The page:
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PostgreSQL continuous archiving example

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Before you stared, I recommended to read the archiving document first.

The documentation tells you more about how it works, but not how to configure it. Here I use my own example.

1. Prepare disk space for the archived files.

    By default, PostgreSQL maintains a write ahead log(WAL) in the pg_xlog subdirectory of the server data directory. By default, these files are rotating and get overwritten, under archiving mode, we configure PostgreSQL to copy WAL files to archive directory, to be noted, you need to take care of the archive directory by yourself. In my case,

2. PostgreSQL setting, a restart is need to enable the change

The following three essential, you can even call a script in archive_command
wal_level = archive
archive_mode = on
archive_command = '/bin/cp -p %p /home/backups/archivelogs/%f </dev/null'

The following two are optional, suggest you test your system before you chagne them, you can find the detail in the documentation http://www.postgresql.org/docs/9.2/static/continuous-archiving.html
archive_timeout = 60
checkpoint_timeout = 1h

3. continuous backup script

#set -v        # debugging tools
#set -x

cmd=`basename $0`
EMAIL='dba@abc.com'; export EMAIL

BKUPDIR=/home/backups/pgsql_data; export BKUPDIR
LOG=/home/backups/pgsql_data/backuplog.`date +%m%d%y%H`.log; export LOG

typeset -i res

function exitMsg() {
  echo "$cmd: Unsuccessful PostgreSQL database hotbackup at `/bin/date`" >>$mylog
  echo "$mymsg" >>$mylog
  cat $mylog >> $LOG
  cat "$LOG" | mail -s "PostgreSQL database hotbackup failed (`/bin/date`)" $EMAIL
  exit 1

cat /dev/null >$LOG1 2>/dev/null

echo "" >> $LOG
echo "On `/bin/date` Daily PostgreSQL database hot backup:" >> $LOG

/usr/bin/psql -U postgres -c "SELECT pg_start_backup('/home/backups/pgsql_data/label');" postgres &>backup.log

nice tar -zcf /home/backups/pgsql_data/data.`date +%m%d%y%H`.tgz /var/lib/pgsql/9.1/data >>backup.log

/usr/bin/psql -U postgres -c "SELECT pg_stop_backup();" postgres &>backup1.log

if [ $res -ne 0 ] ; then
  exitMsg $LOG1 "ERROR: PostgreSQL database hotbackup failed."

nice /usr/bin/find /home/backups/archivelogs -not -name "*.bz2" | xargs -n 1 -P 5 bzip2

cat $LOG1 >> $LOG
cat /dev/null >$LOG1 2>/dev/null
rm $LOG1 2>/dev/null
cat backup1.log >> backup.log
cat backup.log >> $LOG
rm backup.log backup1.log

echo "On `/bin/date` End of PostgreSQL hotbackup :" >> $LOG
cat "$LOG" | mail -s "PostgreSQL Hotbackup SUCCEEDED! (`/bin/date`)" $EMAIL;

exit 0

4. cleanup old backups script

set -x
#  Cleanup old database log files daily.
if [ `whoami` != 'postgres' ]; then
  echo '$cmd: you must be logged in as the postgres user'
  exit 1

nice /usr/bin/find /home/backups/pgsql_data -name "*.log*" \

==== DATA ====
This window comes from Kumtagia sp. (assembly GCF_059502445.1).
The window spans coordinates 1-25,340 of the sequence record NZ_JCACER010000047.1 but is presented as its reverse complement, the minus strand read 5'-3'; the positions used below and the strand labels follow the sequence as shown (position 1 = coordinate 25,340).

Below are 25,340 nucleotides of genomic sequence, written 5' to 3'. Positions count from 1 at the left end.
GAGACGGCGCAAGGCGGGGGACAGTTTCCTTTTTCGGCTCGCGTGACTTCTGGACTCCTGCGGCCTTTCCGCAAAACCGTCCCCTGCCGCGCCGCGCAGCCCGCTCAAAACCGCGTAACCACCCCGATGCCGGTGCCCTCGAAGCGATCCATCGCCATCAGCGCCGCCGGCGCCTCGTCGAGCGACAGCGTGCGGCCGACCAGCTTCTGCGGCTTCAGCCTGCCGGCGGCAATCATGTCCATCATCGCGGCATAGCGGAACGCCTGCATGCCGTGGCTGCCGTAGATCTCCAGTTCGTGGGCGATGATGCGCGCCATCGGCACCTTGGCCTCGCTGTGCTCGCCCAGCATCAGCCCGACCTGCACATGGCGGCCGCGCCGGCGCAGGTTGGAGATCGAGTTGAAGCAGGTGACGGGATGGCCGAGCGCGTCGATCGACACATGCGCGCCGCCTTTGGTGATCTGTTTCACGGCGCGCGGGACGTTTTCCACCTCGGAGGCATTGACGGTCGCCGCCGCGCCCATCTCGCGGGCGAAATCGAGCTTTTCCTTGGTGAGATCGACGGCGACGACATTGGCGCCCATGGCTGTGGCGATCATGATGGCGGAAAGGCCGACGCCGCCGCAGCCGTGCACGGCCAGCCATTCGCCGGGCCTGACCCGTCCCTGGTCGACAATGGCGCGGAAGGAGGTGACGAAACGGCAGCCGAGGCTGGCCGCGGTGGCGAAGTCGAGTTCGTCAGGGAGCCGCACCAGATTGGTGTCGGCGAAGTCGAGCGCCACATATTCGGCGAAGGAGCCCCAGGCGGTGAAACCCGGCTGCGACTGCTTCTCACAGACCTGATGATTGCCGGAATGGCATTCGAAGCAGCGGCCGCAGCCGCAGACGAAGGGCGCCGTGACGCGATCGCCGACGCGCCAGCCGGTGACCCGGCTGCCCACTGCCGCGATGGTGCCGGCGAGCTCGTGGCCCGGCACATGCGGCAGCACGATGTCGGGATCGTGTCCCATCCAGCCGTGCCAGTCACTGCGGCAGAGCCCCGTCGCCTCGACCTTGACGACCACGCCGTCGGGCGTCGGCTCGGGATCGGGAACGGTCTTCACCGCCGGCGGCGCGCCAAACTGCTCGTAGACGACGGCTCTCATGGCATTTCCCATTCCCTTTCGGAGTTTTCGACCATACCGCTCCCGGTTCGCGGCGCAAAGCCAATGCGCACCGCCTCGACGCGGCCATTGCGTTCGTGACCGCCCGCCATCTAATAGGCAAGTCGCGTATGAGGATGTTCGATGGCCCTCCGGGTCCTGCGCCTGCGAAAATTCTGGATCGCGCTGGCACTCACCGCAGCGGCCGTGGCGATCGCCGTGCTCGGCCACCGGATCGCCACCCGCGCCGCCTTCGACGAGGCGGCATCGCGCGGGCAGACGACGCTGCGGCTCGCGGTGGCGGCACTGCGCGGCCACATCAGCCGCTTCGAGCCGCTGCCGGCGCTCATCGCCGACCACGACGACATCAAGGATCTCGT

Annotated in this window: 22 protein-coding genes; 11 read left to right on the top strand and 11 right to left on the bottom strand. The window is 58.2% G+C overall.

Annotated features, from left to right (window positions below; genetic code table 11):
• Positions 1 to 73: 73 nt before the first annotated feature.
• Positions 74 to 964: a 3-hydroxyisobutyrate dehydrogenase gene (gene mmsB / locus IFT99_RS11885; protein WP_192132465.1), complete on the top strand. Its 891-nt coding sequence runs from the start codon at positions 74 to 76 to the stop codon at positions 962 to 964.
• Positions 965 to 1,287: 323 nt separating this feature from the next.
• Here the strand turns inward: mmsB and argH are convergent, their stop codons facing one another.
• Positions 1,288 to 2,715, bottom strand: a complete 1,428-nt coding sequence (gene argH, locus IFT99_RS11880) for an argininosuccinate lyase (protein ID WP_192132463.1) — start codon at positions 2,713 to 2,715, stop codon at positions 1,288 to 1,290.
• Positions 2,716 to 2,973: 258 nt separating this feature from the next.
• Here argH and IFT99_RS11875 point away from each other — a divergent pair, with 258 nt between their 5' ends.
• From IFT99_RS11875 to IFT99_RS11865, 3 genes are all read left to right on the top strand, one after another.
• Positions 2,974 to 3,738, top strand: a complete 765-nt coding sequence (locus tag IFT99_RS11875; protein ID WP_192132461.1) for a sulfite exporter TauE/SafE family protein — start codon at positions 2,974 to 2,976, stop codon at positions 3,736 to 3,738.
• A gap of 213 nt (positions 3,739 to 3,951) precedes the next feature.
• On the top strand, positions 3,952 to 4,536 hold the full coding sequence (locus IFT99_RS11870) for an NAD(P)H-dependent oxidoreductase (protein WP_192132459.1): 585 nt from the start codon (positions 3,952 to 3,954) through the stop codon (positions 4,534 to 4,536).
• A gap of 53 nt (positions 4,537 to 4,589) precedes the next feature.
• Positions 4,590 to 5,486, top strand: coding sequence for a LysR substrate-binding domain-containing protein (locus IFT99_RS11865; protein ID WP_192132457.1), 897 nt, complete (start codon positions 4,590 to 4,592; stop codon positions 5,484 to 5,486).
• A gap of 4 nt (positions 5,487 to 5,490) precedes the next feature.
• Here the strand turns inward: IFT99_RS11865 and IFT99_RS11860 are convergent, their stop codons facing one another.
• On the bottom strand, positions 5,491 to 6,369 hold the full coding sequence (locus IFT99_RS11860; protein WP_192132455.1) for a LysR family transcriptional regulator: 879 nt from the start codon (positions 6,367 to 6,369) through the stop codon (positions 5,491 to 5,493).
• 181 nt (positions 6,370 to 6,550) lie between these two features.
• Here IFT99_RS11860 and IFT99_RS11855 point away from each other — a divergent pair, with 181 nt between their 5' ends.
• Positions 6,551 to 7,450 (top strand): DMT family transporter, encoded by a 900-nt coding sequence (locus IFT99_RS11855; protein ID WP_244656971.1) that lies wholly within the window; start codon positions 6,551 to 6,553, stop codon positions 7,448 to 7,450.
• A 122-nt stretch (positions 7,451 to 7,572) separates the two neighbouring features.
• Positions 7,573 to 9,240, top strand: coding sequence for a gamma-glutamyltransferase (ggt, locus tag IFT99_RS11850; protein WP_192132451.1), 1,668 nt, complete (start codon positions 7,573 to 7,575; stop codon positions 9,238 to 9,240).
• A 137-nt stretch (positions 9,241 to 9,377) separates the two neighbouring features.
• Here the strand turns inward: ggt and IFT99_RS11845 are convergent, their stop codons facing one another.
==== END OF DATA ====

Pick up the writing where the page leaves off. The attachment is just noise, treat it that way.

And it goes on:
-mtime +1 -exec rm {} \;
nice /usr/bin/find /home/backups/pgsql_data -name "*.tgz" \
-mtime +1 -exec rm {} \;
nice /usr/bin/find /home/backups/archivelogs -name "*.bz2" \
-mtime +1 -exec rm {} \;

5. Recovery, I tested but never used for real case, I put the preocedure here

Okay, the worst has happened and you need to recover from your backup. Here is the procedure:

  1. Stop the server, if it's running.

  2. If you have the space to do so, copy the whole cluster data directory and any tablespaces to a temporary location in case you need them later. Note that this precaution will require that you have enough free space on your system to hold two copies of your existing database. If you do not have enough space, you should at least save the contents of the cluster's pg_xlog subdirectory, as it might contain logs which were not archived before the system went down.

  3. Remove all existing files and subdirectories under the cluster data directory and under the root directories of any tablespaces you are using.

  4. Restore the database files from your file system backup. Be sure that they are restored with the right ownership (the database system user, not root!) and with the right permissions. If you are using tablespaces, you should verify that the symbolic links in pg_tblspc/ were correctly restored.

  5. Remove any files present in pg_xlog/; these came from the file system backup and are therefore probably obsolete rather than current. If you didn't archive pg_xlog/ at all, then recreate it with proper permissions, being careful to ensure that you re-establish it as a symbolic link if you had it set up that way before.

  6. If you have unarchived WAL segment files that you saved in step 2, copy them into pg_xlog/. (It is best to copy them, not move them, so you still have the unmodified files if a problem occurs and you have to start over.)

  7. Create a recovery command file recovery.conf in the cluster data directory (see Chapter 26). You might also want to temporarily modify pg_hba.conf to prevent ordinary users from connecting until you are sure the recovery was successful.

  8. Start the server. The server will go into recovery mode and proceed to read through the archived WAL files it needs. Should the recovery be terminated because of an external error, the server can simply be restarted and it will continue recovery. Upon completion of the recovery process, the server will rename recovery.conf to recovery.done (to prevent accidentally re-entering recovery mode later) and then commence normal database operations.

  9. Inspect the contents of the database to ensure you have recovered to the desired state. If not, return to step 1. If all is well, allow your users to connect by restoring pg_hba.conf to normal.

Important thing is that sometime, you need to specify timeline
recovery_target_time = ''  # for example '2013-11-06 10:00:05'